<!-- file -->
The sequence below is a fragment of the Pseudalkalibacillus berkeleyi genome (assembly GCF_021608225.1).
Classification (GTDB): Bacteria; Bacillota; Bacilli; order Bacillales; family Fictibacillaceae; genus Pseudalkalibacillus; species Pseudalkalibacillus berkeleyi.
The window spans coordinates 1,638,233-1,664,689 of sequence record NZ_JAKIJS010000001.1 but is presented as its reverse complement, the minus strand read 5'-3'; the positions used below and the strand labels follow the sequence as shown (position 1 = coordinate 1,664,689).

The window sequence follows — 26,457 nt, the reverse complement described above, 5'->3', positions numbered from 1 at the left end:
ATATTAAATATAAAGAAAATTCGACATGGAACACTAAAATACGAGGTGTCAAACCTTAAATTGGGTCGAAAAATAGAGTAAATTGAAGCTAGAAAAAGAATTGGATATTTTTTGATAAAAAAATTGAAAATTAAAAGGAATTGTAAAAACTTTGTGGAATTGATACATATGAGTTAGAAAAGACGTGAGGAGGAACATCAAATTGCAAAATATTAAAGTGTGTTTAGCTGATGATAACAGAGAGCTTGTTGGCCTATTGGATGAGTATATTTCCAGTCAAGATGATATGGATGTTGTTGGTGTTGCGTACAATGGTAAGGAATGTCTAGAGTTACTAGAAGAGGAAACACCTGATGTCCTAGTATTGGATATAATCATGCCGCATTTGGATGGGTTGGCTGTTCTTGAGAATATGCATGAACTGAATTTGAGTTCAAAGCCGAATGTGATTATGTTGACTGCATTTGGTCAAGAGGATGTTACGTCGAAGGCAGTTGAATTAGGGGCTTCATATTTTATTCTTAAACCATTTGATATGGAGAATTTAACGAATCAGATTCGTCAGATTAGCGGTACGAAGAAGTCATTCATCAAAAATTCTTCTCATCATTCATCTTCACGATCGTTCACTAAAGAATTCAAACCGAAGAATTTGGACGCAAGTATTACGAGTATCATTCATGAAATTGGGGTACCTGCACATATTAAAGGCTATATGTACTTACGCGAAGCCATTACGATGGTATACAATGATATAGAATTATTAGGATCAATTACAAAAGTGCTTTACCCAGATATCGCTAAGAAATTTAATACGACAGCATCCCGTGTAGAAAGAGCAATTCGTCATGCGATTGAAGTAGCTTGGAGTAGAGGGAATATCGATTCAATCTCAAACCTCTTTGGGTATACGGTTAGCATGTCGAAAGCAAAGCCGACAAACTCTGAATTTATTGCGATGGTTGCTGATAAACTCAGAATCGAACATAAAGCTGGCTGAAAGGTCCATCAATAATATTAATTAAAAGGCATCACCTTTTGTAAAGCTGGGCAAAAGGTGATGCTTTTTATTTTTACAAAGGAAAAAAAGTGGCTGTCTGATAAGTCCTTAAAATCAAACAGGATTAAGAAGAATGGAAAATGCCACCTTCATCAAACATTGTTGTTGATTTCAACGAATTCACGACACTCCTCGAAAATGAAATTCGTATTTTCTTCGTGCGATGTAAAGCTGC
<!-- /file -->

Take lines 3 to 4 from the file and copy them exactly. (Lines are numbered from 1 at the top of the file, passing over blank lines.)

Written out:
The window spans coordinates 1,638,233-1,664,689 of sequence record NZ_JAKIJS010000001.1 but is presented as its reverse complement, the minus strand read 5'-3'; the positions used below and the strand labels follow the sequence as shown (position 1 = coordinate 1,664,689).

The window sequence follows — 26,457 nt, the reverse complement described above, 5'->3', positions numbered from 1 at the left end: